John Greenleaf Whittier (18071892). The Poetical Works in Four Volumes. 1892. Appendix I. Early and Uncollected Verses
The Drunkard to his Bottle
I was thinking of the temperance lyrics the great poet of Scotland might have written had he put his name to a pledge of abstinence, a thing unhappily unknown in his day. The result of my cogitation was this poor imitation of his dialect.
H OOT!daur ye shaw yere face again,
Ye auld black thief o purse an brain?
For foul disgrace, for dool an pain
An shame I ban ye:
Wae s me, that eer my lips have taen 5
Your kiss uncanny!
Nae mair, auld knave, without a shillin
To keep a starvin wight frae stealin
Ye ll sen me hameward, blin and reelin,
Frae nightly swagger, 10
By wall an post my pathway feelin,
Wi mony a stagger.
Nae mair o fights that bruise an mangle,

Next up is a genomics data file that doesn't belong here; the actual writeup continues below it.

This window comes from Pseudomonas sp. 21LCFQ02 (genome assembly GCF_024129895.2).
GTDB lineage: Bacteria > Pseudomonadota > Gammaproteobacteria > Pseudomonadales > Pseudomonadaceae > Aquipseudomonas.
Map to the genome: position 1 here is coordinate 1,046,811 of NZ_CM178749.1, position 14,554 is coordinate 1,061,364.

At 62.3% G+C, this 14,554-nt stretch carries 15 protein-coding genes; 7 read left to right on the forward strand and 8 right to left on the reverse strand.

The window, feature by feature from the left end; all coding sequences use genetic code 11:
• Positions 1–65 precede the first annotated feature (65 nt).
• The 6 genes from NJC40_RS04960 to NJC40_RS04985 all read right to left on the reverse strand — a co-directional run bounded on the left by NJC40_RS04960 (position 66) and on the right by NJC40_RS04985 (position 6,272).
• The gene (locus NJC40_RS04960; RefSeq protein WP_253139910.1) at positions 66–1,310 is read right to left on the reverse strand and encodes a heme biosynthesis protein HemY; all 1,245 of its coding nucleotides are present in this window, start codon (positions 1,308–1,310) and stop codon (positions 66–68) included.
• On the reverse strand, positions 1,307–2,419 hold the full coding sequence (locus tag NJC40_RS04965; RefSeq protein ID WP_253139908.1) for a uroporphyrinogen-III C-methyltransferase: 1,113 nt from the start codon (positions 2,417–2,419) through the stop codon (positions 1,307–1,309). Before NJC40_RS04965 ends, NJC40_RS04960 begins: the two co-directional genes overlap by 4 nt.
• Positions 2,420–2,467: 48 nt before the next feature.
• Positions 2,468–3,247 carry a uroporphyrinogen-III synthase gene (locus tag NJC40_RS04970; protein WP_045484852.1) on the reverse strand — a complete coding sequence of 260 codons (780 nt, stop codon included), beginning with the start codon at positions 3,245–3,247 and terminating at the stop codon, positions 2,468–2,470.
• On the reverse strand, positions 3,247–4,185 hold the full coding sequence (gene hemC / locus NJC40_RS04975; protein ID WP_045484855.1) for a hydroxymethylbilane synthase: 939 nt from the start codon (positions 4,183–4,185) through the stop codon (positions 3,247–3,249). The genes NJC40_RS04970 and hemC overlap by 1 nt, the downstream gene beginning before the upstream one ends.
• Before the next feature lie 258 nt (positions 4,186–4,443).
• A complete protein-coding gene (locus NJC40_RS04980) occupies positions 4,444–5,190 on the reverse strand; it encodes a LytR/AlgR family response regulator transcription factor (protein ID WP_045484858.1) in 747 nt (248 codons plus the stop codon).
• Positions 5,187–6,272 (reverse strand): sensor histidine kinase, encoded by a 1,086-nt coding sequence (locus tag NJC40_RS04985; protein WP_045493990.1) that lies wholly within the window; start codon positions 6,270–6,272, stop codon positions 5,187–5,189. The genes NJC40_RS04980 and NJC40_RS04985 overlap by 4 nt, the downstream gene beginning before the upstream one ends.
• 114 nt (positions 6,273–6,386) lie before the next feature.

Nae mair o nets my feet to tangle,
Nae mair o senseless brawl an wrangle, 15
Wi frien an wife too,
Nae mair o deavin din an jangle
My feckless life through.
Ye thievin, cheatin, auld Cheap Jack,
Peddlin your poison brose, I crack 20
Your banes against my ingle-back
Wi meikle pleasure.
Deil mend ye i his workshop black,
Een at his leisure!
I ll brak yere neck, ye foul auld sinner, 25
I ll spill yere bluid, ye vile beginner
O a the ills an aches that winna
Quat saul an body!
Gie me hale breeks an weel-spread dinner
Deil tak yere toddy! 30
Nae mair wi witches broo gane gyte,
Gie me ance mair the auld delight
O sittin wi my bairns in sight,
The gude wife near,
The weel-spent day, the peacefu night, 35
The mornin cheer!
Cock a yere heids, my bairns fu gleg,
My winsome Robin, Jean, an Meg,
For food and claes ye shall na beg
A doited daddie. 40
Dance, auld wife, on your girl-day leg, Ye ve foun your laddie! 1829.